By Nicole Carroll, Walt Disney Archives
Disney Legend Joyce Carlson began her impressive career with The Walt Disney Company in 1944, in the studio traffic department, where she was responsible for delivering mail and other items like pencils, brushes, or coffee to animators and artists. “Traffic was where you could get the lay of the land. It wasn’t a place you’d be very long. Just a place to see where you wanted to go,” Joyce recalled. Just six months later she transferred to the Ink and Paint Department where she would spend 16 years as an inker working on such films as Victory Through Air Power (1943), The Three Caballeros (1945), Cinderella (1950), Peter Pan (1953), Sleeping Beauty (1959), and countless others. Throughout her time in Ink and Paint, Joyce honed her skills at various art schools including: Chicago Art Institute, USC, and the Chouinard Art Institute (now CalArts).
As the studio’s use of the Xerox process developed and began to replace Inkers, many were trained on the Xerox machine, went back to painting, left the company, or like Joyce, went to WED Enterprises (now Walt Disney Imagineering). One Hundred and One Dalmatians (1961) would be Joyce’s last film before leaving the Ink and Paint Department and being hired by WED in 1962 where she worked in the famed model shop.
Not long after transferring, Joyce was busy working on attractions for the 1964–1965 World’s Fair in New York. She worked on the models for the Progressland pavilion, including General Electric’s Carousel of Progress and recalled using a coworker’s earring collection as models for lamps and other room décor. Perhaps her most well-known contribution to The Walt Disney Company, however, was her involvement in making “it’s a small world” a reality, where she worked side-by-side with Disney Legends Mary Blair and Marc Davis. Joyce worked on both the original model for the attraction and many of the dolls inside. In a call back to her previous role in the Ink and Paint Department, Joyce naturally took a liking to painting many of the small props for the attraction. Because of her involvement, Joyce was among the artists Walt sent to New York to install “it’s a small world” for its big debut. Following the fair, she helped move the popular attraction to Disneyland Park. As she was essentially the “small world” expert, Joyce helped create new versions of the attraction for both the Magic Kingdom Park at Walt Disney World in 1971 and Tokyo Disneyland in 1983.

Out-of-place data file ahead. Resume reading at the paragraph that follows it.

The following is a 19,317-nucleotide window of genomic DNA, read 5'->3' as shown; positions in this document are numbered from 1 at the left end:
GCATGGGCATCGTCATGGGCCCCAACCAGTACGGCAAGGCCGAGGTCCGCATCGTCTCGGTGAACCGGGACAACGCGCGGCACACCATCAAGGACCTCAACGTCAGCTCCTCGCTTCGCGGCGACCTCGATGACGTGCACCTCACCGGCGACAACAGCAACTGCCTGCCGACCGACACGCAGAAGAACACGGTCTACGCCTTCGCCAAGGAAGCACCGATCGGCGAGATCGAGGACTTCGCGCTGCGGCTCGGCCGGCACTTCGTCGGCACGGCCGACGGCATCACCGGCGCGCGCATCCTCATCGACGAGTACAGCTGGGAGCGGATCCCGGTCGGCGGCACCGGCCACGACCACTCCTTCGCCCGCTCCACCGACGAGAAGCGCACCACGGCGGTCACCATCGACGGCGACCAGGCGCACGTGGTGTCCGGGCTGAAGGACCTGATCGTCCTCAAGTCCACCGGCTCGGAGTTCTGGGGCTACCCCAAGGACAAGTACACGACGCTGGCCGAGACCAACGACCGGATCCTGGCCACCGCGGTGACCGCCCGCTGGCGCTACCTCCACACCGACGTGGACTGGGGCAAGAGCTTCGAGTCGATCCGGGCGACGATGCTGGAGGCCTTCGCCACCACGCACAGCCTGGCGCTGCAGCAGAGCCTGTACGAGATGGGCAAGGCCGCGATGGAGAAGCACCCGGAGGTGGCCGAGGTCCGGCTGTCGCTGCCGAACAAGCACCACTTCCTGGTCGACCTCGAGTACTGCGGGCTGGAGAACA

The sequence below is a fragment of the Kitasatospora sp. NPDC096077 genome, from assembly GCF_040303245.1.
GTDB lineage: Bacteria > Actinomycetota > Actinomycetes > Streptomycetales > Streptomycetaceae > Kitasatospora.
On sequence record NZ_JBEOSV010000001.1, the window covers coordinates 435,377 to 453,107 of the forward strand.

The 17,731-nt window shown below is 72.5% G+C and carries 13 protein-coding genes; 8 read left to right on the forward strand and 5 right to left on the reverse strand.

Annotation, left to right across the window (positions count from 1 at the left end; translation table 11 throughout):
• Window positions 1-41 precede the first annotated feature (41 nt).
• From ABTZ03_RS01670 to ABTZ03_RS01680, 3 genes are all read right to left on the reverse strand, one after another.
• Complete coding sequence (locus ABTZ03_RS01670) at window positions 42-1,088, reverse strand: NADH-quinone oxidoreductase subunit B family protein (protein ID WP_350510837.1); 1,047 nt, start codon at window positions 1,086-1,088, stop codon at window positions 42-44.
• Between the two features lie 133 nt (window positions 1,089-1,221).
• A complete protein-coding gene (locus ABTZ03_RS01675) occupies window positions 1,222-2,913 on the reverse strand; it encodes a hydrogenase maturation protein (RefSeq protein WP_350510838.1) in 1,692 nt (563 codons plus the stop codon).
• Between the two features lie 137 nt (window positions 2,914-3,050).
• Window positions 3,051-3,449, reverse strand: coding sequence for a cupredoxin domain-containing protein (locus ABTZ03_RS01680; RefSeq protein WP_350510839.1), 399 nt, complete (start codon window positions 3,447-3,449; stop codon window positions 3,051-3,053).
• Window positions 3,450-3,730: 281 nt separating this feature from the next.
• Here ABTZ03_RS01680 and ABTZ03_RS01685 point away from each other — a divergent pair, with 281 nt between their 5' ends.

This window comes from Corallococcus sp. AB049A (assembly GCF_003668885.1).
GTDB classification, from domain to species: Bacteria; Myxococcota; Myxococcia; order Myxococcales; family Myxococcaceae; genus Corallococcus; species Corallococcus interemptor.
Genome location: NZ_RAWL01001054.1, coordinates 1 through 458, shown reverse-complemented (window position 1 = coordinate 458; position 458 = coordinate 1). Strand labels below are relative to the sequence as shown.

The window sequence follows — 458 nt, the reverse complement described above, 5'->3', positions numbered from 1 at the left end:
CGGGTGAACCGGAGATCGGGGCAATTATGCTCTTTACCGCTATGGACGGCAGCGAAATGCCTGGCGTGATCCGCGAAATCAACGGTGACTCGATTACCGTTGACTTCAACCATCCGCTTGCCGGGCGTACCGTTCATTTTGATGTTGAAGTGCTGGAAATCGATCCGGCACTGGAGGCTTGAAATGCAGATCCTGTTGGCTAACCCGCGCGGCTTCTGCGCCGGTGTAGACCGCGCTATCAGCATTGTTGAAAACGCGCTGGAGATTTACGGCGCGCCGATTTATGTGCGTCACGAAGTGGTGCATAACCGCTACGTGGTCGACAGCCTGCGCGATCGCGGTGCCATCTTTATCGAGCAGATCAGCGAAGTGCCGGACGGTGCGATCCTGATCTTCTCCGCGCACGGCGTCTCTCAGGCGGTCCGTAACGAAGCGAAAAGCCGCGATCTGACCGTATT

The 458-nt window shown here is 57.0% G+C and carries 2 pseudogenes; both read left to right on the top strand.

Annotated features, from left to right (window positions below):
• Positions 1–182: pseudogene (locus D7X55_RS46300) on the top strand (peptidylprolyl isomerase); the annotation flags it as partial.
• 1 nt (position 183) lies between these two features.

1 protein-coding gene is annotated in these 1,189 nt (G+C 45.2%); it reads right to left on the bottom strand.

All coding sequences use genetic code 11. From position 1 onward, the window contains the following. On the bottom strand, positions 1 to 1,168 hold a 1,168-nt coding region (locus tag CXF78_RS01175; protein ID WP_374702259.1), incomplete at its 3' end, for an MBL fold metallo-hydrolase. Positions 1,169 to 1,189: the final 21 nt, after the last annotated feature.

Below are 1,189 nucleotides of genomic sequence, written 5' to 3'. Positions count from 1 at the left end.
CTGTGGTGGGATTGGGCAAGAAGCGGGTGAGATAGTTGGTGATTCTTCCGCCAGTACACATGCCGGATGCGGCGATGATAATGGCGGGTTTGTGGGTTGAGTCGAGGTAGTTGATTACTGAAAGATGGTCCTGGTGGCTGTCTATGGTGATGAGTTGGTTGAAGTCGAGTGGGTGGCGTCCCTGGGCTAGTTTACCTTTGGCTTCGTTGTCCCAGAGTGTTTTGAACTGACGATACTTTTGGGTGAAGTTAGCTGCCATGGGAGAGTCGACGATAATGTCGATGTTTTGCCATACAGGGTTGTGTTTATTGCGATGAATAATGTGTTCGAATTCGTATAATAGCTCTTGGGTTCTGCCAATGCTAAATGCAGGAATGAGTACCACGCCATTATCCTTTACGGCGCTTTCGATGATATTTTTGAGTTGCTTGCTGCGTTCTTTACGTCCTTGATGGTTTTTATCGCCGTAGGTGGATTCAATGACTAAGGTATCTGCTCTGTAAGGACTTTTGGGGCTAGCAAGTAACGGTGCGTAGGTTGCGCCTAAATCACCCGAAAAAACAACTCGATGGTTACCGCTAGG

With a remarkable career spanning 56 years (a rare feat itself!) it should come as no surprise that Joyce was the first woman in The Walt Disney Company to reach both 50 and 55-year service milestones. Even though she retired and became a Disney Legend in 2000, Joyce continued consulting and sharing her expansive knowledge with the young artists tasked with the upkeep of attractions until 2006. Today, there are five “it’s a small world” attractions to be enjoyed by Guests around the world – thanks in part to the incomparably joyous Joyce Carlson.